Facebook Marketing   Leave a comment

Millions of shoppers are constantly telling Facebook about themselves, what interests them, where they live, what they buy and who their friends are. That is a lot of invaluable consumer information. Facebook has regularly been introducing innovations that enable retailers and other marketers to use that detailed information to precisely target the consumers they wish to reach.

Retail  businesses that in outdoor gear and apparel now point ads at consumers who mention mountain bikes and similar terms in their personal interests sections of their Facebook profiles, as well as those who prefer certain brands.

Facebook members willingness to share detailed information about themselves, information that Facebook , in its drive to monetize its huge traffic, is making available to marketers in many ways.

Because Facebook’s innovations have come so rapidly over the past year, retailers and consumer goods manufacturers are only beginning to test them. Thousands of retailers have experimented with selling directly on Facebook. That friend-to-friend exchange occurs when a consumer clicks that he Likes a retailer or a product— whether that click occurs on
Facebook or on the retailer’s site. That information shows up on the consumer’s news feed, in effect a Facebook member’s home page, which shows posts from his friends and his own updates. The average Facebook member has 130 friends,
which means many other consumers will see every Like and comment a Facebook user makes.

The power of Facebook isn’t just about what happens on Facebook.com. With the launch of Facebook’s Open Graph, designed to facilitate the sharing of information between Facebook and other web sites through publicly available links known as application programming interfaces, or APIs.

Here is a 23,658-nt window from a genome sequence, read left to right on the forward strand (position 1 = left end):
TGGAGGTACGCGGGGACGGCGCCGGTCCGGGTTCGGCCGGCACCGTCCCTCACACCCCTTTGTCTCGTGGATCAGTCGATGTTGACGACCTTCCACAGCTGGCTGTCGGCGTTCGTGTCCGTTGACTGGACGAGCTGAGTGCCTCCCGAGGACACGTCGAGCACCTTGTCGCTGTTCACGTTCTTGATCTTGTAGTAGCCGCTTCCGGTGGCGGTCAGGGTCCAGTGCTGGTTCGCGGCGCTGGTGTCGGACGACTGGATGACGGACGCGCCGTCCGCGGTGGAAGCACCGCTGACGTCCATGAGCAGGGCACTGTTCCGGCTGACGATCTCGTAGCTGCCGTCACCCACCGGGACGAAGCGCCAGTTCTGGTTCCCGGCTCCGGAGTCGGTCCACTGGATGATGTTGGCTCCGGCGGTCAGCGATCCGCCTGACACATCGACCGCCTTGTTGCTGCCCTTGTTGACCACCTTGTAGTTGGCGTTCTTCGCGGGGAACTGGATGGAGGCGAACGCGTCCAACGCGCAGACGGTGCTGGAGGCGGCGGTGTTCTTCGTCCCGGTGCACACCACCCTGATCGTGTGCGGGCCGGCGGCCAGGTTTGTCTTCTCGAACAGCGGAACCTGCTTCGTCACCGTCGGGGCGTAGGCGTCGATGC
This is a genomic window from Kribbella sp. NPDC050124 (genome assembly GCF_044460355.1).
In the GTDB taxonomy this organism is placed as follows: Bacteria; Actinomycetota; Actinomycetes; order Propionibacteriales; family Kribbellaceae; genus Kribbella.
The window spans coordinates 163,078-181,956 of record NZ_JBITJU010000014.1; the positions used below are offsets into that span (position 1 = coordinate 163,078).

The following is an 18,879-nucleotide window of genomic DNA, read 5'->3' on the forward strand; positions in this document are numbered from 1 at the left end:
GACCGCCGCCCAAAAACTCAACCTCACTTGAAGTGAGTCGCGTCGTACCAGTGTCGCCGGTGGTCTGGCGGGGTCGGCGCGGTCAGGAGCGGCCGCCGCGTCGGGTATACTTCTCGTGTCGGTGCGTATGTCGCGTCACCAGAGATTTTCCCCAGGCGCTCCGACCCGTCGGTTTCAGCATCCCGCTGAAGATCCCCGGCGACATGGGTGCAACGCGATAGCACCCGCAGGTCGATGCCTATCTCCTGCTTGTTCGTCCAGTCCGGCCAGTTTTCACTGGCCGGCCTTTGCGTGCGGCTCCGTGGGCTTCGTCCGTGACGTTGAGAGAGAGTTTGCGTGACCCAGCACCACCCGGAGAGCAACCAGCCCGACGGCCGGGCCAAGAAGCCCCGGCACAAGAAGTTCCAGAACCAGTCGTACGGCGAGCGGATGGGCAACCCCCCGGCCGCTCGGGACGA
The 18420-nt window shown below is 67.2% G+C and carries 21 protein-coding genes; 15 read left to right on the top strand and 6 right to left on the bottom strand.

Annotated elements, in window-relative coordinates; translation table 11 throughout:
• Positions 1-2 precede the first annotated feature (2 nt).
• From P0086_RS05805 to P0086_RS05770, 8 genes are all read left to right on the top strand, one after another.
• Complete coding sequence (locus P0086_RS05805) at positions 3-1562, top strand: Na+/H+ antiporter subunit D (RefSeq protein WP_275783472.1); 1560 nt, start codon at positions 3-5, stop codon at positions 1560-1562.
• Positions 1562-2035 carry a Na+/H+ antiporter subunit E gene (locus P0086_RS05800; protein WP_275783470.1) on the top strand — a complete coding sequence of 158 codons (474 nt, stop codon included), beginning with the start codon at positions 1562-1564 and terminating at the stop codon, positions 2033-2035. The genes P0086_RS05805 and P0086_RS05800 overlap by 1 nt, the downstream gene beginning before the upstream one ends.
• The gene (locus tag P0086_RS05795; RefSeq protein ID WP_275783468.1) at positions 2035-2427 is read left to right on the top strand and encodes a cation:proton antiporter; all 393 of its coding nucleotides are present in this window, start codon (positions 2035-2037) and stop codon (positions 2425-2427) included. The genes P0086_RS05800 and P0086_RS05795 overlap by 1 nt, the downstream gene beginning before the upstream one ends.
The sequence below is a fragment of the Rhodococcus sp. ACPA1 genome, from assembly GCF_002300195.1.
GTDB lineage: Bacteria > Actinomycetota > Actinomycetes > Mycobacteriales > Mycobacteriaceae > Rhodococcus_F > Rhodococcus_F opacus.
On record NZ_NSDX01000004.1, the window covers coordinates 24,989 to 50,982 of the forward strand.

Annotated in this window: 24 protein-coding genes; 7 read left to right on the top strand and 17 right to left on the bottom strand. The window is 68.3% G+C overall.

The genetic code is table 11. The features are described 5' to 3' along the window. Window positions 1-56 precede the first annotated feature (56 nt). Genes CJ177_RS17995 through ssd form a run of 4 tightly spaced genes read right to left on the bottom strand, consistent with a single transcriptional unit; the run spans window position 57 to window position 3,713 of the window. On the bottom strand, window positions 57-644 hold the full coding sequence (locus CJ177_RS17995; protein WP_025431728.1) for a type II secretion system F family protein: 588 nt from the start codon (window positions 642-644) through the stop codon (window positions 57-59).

Open Graph includes a number of social plug-ins, which are single lines of code a retailer can add to its site to incorporate Facebook features  like its Like button. When a consumer clicks the Like button on a retail site, or interacts with any other Facebook plug-in, that information is recorded by the retailer and also on Facebook where his friends can see that action
mentioned in their news feeds. Clicking the Like button on a news article, blog or retail web site. Each of those interactions tells Facebook—and e-retailers that host those features—something about that consumer.

 The e-retailer added the Like button to its product pages last August, three months after the site’s launch, and the page displays how many Facebook users have Liked the product. When a consumer clicks the button, that information is shared on Facebook.

But because clicks on the Like button are broadcast to the clicker’s Facebook friends, they did expose many new shoppers to the retailer along with an endorsement from someone they know. Most people have friends who have similar interests, so when they see that their friend likes a particular product it has a real impact.

Another plug-in, Facebook’s Comments Box, allows comments on an e-retail or other web site to appear both on the site and on the Facebook pages of the friends of the consumer who made the comment. A consumer has to be signed on to Facebook for their comments to be transmitted to Facebook. Since half of Facebook users visit the social network every
day, and an individual remains signed on unless she unclicks a box that keeps her signed on, millions of consumers are signed on to Facebook as they move around the web.  It’s great because when someone uses either the Like button or comments, they aren’t only endorsing the product.